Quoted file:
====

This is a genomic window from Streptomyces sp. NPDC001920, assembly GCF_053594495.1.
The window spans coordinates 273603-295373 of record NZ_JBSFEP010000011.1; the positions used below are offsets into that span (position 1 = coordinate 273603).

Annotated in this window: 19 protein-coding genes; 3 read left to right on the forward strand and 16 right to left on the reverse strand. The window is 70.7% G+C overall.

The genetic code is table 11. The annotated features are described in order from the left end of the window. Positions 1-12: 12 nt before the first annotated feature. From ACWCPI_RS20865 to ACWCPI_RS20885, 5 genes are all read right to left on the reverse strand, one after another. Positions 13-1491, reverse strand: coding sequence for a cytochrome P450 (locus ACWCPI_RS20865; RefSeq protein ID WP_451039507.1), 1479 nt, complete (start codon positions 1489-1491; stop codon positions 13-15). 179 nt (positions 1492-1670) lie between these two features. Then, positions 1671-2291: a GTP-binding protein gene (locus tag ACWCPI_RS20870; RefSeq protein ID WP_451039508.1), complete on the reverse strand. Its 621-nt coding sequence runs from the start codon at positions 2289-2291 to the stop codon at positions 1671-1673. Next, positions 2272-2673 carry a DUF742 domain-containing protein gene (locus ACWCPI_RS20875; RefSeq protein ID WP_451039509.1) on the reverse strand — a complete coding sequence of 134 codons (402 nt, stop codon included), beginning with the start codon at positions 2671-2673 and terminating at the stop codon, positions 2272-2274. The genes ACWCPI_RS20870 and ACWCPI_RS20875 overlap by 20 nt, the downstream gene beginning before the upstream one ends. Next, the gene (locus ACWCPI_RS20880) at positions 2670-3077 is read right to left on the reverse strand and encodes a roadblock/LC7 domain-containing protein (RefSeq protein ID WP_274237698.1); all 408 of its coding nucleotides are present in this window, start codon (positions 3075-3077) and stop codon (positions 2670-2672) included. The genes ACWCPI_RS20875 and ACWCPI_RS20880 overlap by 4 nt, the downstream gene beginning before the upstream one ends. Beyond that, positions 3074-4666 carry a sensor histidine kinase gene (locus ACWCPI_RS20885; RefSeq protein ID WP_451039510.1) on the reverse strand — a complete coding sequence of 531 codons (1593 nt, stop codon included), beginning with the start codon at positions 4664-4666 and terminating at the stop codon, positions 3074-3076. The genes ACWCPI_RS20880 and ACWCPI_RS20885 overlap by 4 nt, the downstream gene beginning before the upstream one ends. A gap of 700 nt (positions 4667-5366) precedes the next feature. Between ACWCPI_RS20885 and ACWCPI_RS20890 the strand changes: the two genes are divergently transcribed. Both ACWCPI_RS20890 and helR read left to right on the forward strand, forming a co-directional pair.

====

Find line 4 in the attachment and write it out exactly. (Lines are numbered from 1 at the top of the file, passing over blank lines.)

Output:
The genetic code is table 11. The annotated features are described in order from the left end of the window. Positions 1-12: 12 nt before the first annotated feature. From ACWCPI_RS20865 to ACWCPI_RS20885, 5 genes are all read right to left on the reverse strand, one after another. Positions 13-1491, reverse strand: coding sequence for a cytochrome P450 (locus ACWCPI_RS20865; RefSeq protein ID WP_451039507.1), 1479 nt, complete (start codon positions 1489-1491; stop codon positions 13-15). 179 nt (positions 1492-1670) lie between these two features. Then, positions 1671-2291: a GTP-binding protein gene (locus tag ACWCPI_RS20870; RefSeq protein ID WP_451039508.1), complete on the reverse strand. Its 621-nt coding sequence runs from the start codon at positions 2289-2291 to the stop codon at positions 1671-1673. Next, positions 2272-2673 carry a DUF742 domain-containing protein gene (locus ACWCPI_RS20875; RefSeq protein ID WP_451039509.1) on the reverse strand — a complete coding sequence of 134 codons (402 nt, stop codon included), beginning with the start codon at positions 2671-2673 and terminating at the stop codon, positions 2272-2274. The genes ACWCPI_RS20870 and ACWCPI_RS20875 overlap by 20 nt, the downstream gene beginning before the upstream one ends. Next, the gene (locus ACWCPI_RS20880) at positions 2670-3077 is read right to left on the reverse strand and encodes a roadblock/LC7 domain-containing protein (RefSeq protein ID WP_274237698.1); all 408 of its coding nucleotides are present in this window, start codon (positions 3075-3077) and stop codon (positions 2670-2672) included. The genes ACWCPI_RS20875 and ACWCPI_RS20880 overlap by 4 nt, the downstream gene beginning before the upstream one ends. Beyond that, positions 3074-4666 carry a sensor histidine kinase gene (locus ACWCPI_RS20885; RefSeq protein ID WP_451039510.1) on the reverse strand — a complete coding sequence of 531 codons (1593 nt, stop codon included), beginning with the start codon at positions 4664-4666 and terminating at the stop codon, positions 3074-3076. The genes ACWCPI_RS20880 and ACWCPI_RS20885 overlap by 4 nt, the downstream gene beginning before the upstream one ends. A gap of 700 nt (positions 4667-5366) precedes the next feature. Between ACWCPI_RS20885 and ACWCPI_RS20890 the strand changes: the two genes are divergently transcribed. Both ACWCPI_RS20890 and helR read left to right on the forward strand, forming a co-directional pair.